To many enthusiasts, wine is the most sophisticated and classy of all beverages, both alcoholic and non-alcoholic. However, like all other drinks, you can’t just take any wine to go with any type of food. The choice of pairings with wine and food is that both are meant to compliment and enhance the other. Just like you wouldn’t drink a margarita with a stack of pancakes at breakfast, you can’t expect to drink a glass of good white wine with a bag of potato chips.
White wine is renowned for being a great pairing with a seafood dish. Not only is it a great drink accompaniment with the meal, white wine tends to be in many seafood recipes. However, the question remains when the recipe calls for a cup of white wine, which is the best white wine to use? Each recipe may require a different type of white wine to complement whatever seafood you are using, but it can also be used to enhance the flavour during cooking, and it may be desirable to have some of the remaining flavour in the recipe once it is served.
When cooking with white wine, the choice of wine should be able to give the dish a unique taste to it and even give it a bit more of the “WOW” factor. However, if you are cooking with red meat, then red wine should be used. But for seafood, nothing enhances the taste of seafood like a good white wine. Here are a few suggestions and tips for the next time you are cooking recipes that require white wine.
If you are making a nice seafood stew or chowder, a Pinot Noir is a great choice. Raw oysters are always associated with romance and seduction, so why not enhance the environment by having a nice chilled Chablis, or even better, go for real Champagne! If you are a fan of sushi and sashimi, you might consider using Vouvray or Albarino. If your seafood is going to be a fried dish, nothing will beat combining a nice sparkling wine. If you are having a seafood cocktail, consider trying a Pinot Blanc, while Marsanne is quite nice with crabs. If you are cooking a seafood soup that is tomato base, you may think that it should be the realm of the red wine (as if you are making pasta)…Fear not!! Simply use a nice Rosé wine. If your prime ingredient is shrimp or prawn, Dry Fino Sherry is the perfect choice because, no matter if they are fried, sautéed or in another soup, the flavour of the shrimps or prawns will be enhanced greatly.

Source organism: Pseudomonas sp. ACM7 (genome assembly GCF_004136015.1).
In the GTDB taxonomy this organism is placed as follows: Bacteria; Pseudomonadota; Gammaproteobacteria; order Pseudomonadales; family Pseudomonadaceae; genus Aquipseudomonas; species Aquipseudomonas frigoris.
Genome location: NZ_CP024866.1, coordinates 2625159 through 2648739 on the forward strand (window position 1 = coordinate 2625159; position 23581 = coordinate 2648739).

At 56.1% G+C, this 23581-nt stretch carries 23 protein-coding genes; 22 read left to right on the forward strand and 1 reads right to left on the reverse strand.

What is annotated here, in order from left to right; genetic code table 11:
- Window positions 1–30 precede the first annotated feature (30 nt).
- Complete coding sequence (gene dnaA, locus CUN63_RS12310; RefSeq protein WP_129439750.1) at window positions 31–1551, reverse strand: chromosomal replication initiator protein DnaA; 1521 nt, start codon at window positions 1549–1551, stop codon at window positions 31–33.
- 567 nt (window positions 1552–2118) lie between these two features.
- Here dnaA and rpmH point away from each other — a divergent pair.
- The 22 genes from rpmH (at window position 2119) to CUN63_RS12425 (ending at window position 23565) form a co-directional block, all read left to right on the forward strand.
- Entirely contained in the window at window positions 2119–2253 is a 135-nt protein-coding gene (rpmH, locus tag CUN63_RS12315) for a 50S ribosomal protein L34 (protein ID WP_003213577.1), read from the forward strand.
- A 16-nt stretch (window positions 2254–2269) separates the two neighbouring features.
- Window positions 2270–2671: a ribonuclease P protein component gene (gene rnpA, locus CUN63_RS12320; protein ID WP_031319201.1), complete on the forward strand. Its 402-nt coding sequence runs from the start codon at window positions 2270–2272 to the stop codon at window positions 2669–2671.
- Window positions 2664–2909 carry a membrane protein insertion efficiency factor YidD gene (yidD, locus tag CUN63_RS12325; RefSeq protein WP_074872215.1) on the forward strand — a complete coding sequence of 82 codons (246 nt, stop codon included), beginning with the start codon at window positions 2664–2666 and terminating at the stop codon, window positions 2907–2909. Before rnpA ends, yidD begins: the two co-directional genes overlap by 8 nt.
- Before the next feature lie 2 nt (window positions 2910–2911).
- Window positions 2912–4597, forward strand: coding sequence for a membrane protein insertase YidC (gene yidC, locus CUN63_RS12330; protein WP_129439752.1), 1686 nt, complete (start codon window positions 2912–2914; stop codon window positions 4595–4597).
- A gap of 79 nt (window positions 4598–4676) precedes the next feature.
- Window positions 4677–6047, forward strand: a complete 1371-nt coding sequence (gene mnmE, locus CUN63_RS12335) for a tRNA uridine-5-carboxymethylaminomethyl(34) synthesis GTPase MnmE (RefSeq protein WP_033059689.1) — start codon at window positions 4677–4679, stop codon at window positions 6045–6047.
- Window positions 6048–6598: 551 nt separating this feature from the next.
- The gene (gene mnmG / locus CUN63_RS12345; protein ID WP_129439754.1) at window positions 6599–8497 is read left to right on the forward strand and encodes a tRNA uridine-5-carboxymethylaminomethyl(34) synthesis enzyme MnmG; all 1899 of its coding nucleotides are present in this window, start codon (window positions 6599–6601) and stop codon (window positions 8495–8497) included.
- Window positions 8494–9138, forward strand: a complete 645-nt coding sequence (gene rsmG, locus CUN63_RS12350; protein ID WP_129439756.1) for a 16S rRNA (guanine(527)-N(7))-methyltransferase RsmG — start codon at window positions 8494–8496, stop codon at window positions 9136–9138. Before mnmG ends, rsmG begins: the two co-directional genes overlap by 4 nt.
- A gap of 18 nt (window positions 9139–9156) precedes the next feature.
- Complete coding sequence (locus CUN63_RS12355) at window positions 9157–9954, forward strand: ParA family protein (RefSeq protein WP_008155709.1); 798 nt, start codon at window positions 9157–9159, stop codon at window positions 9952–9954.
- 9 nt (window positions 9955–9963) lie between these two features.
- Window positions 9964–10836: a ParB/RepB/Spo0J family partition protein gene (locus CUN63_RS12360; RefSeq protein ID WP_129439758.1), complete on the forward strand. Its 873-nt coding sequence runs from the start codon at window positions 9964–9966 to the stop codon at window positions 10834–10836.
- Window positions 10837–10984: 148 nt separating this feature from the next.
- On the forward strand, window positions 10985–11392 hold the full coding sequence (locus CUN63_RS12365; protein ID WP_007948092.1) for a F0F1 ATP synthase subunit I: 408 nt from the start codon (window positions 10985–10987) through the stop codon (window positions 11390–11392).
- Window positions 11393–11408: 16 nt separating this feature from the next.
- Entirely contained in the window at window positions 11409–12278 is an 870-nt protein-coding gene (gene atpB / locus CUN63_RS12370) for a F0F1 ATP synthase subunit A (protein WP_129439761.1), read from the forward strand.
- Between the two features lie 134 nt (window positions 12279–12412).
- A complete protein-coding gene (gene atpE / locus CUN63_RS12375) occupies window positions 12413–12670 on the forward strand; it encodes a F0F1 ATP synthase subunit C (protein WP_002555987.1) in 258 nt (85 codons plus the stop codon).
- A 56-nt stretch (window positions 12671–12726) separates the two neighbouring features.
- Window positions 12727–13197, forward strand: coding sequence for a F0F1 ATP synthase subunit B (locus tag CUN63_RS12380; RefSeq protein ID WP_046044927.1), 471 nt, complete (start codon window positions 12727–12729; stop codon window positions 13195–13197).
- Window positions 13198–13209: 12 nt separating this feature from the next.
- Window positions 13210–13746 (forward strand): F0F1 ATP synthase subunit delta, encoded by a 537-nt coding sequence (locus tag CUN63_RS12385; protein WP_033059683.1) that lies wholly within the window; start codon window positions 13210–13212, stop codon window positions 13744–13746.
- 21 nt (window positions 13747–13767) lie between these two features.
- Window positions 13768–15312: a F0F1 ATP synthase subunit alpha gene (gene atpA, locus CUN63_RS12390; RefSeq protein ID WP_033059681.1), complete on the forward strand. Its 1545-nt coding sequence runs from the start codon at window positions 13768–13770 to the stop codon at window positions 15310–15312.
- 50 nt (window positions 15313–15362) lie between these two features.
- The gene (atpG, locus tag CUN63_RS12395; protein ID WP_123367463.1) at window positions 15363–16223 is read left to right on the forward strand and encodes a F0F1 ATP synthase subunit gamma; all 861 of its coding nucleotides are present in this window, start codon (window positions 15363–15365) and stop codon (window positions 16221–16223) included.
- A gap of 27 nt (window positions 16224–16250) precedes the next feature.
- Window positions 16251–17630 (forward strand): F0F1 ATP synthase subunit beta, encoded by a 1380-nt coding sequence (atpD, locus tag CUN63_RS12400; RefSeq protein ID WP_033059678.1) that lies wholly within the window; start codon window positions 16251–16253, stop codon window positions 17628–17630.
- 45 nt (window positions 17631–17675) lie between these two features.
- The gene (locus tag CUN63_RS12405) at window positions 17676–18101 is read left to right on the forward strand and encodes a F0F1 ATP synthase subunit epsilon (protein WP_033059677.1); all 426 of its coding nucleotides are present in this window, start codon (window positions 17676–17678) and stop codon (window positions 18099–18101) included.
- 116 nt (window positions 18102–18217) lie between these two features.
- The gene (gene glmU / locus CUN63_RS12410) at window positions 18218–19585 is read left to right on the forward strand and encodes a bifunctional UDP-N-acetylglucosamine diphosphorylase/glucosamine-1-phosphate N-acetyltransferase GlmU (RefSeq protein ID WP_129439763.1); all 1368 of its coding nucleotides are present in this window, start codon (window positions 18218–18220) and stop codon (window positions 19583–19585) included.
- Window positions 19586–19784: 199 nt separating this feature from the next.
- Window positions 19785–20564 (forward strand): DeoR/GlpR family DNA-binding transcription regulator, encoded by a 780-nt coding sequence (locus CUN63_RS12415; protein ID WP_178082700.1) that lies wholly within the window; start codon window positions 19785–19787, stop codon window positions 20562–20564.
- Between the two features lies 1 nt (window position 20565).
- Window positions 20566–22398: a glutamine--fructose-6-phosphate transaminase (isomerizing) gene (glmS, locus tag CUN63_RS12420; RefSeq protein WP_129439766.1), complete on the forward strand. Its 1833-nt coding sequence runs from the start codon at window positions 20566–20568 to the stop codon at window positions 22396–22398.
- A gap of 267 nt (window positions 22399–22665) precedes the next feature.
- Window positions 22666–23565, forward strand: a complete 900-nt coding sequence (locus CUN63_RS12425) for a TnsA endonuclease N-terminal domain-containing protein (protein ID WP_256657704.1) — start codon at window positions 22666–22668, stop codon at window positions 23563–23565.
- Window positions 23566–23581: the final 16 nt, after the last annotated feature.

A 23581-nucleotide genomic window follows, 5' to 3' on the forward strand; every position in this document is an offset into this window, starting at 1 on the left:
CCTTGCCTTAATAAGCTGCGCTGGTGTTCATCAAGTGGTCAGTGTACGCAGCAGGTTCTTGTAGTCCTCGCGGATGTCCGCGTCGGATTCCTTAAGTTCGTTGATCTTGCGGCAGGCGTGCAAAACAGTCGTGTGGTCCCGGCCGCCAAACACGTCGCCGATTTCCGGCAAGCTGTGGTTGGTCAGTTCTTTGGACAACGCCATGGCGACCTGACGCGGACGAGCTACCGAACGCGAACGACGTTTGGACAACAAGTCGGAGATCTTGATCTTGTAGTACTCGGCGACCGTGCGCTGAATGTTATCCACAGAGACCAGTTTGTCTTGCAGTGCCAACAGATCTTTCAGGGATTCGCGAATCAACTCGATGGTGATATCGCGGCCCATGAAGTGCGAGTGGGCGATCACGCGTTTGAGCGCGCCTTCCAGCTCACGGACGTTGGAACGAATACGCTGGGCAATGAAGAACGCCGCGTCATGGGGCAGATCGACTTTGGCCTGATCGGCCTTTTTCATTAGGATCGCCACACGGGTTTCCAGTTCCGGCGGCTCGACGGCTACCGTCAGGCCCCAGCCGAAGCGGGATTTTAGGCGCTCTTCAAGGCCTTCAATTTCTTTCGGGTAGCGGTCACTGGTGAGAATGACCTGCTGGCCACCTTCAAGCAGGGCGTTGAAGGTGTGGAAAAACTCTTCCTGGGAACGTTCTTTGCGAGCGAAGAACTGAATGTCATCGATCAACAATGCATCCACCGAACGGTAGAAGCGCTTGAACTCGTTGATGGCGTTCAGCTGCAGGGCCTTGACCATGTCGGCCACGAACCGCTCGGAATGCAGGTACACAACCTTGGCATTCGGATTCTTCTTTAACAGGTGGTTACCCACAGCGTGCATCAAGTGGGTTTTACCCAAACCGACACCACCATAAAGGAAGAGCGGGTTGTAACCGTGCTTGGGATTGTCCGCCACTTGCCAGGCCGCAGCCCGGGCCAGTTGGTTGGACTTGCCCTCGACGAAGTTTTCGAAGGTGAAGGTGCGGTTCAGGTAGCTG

When you are cooking with wine and seafood, here is an easy way to remember what type of white wine to use if your choice is limited to what is in your wine fridge. If you are cooking a fish that is fairly light in texture (ie snapper, coral trout, etc), then you would need to use a light white wine. If you are using a fish that is fairly oily in texture (ie tuna, mackerel, etc), then a heavier white would be the best choice. The idea of this is that one doesn’t overshadow the other unless the idea is to highlight the taste of the wine.
To finish off whatever recipe you are cooking, the best idea to to stick to the original recipe. While it is always fun to get creative, there will always be certain recipes where the ingredients, such as the type of white wine, where you cannot substitute anything else. Good white wine for seafood is the goal, and getting it right can be the difference between a fantastic meal and a fairly average one. It can really give the recipe a rich taste as it has the ability to blend with other ingredients quite well.